Guy Stewart Callendar

Academic

1898 – 1964

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Who was Guy Stewart Callendar?

Guy Stewart Callendar was an English steam engineer and inventor. His main contribution to knowledge was developing the theory that linked rising carbon dioxide concentrations in the atmosphere to global temperature. This theory, earlier proposed by Svante Arrhenius, has been called the Callendar effect. Callendar thought this warming would be beneficial, delaying a "return of the deadly glaciers."

Callendar expanded on the work of several 19th century scientists, including Arrhenius and Nils Gustaf Ekholm. Callendar published 10 major scientific articles, and 25 shorter ones, between 1938 and 1964 on global warming, infra-red radiation and anthropogenic carbon dioxide. Others, such as the Canadian physicist Gilbert Plass, expanded upon Callendar's work in the 1950s and 1960s.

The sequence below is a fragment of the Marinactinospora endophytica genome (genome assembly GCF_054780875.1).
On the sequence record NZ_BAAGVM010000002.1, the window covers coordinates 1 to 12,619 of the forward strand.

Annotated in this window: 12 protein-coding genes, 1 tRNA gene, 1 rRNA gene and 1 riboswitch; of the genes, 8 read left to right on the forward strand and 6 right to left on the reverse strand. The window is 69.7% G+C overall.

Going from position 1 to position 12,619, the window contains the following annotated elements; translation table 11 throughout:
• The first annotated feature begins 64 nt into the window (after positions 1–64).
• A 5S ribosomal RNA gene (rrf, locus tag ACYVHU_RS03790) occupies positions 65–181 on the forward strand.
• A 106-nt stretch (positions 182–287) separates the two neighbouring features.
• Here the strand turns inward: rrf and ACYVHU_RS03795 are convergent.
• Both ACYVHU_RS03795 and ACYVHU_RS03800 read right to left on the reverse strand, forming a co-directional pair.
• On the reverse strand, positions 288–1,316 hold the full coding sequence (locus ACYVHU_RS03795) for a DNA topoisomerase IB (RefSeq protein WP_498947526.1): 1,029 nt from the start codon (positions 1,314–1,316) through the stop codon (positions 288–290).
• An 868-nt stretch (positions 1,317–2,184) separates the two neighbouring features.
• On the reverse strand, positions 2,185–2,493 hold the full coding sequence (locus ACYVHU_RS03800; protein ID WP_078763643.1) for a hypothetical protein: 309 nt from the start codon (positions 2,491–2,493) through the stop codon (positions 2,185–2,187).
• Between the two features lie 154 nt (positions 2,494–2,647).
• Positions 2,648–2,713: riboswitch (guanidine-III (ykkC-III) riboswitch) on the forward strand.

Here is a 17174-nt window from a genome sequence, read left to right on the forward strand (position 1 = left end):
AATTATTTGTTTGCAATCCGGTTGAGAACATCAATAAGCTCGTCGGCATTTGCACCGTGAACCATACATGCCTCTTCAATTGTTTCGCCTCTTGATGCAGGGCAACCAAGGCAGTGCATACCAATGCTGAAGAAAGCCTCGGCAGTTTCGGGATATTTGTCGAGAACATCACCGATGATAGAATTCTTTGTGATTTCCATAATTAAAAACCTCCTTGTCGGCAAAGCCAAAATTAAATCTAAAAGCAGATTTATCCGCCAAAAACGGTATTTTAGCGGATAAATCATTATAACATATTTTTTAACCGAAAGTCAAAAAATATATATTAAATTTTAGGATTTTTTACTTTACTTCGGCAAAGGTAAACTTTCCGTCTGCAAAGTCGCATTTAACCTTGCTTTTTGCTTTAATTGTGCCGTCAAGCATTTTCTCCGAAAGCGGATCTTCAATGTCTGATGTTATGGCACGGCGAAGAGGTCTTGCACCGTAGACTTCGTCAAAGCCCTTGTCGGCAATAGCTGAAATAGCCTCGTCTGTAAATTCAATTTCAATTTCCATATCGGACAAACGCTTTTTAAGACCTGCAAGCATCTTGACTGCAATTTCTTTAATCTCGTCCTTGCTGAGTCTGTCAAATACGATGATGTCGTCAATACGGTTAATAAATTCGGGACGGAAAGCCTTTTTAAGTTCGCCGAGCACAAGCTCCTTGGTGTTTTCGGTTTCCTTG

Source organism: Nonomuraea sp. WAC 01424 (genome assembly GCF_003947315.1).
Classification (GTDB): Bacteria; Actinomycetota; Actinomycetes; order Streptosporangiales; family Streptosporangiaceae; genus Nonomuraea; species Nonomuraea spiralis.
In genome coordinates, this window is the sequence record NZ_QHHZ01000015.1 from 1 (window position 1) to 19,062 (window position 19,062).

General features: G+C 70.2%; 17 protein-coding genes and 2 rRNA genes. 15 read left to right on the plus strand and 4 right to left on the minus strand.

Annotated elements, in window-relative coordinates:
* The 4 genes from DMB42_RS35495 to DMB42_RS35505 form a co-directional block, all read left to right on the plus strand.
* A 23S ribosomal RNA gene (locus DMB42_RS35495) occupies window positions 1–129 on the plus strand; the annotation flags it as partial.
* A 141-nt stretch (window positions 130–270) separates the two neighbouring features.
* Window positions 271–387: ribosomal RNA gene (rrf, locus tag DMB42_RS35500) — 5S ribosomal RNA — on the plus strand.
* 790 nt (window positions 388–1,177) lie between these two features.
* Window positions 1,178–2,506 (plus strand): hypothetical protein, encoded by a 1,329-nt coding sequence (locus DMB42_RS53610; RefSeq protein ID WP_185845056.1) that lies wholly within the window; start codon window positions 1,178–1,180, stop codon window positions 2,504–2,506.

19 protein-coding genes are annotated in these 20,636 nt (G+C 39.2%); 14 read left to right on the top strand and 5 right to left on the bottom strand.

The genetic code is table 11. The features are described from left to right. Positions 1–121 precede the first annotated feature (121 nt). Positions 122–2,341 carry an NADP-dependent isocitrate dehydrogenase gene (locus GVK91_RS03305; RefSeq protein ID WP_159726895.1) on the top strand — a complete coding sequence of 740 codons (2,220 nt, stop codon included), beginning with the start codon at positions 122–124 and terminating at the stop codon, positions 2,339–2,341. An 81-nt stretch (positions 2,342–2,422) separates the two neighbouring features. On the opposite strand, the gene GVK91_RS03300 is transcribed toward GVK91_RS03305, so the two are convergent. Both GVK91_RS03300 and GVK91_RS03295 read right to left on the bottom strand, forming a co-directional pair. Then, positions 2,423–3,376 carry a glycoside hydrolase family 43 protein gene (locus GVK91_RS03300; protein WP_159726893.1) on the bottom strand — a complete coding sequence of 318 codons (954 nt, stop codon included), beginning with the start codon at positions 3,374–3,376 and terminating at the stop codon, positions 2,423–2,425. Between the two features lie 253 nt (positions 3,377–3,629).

In 1938, Callendar was the first to demonstrate that global land temperatures had increased over the previous 50 years, and these estimates have now been shown to be remarkably accurate, especially as they were performed without the aid of a computer. Callendar assessed climate sensitivity value at 2°, which is on the low end of the IPCC range.

Callendar was the son of Hugh Longbourne Callendar, an English physicist who studied thermodynamics.

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Born
Feb 1, 1898
Montreal
Parents
Nationality
  • England
Profession
Died
Oct 1, 1964

Submitted
on July 23, 2013

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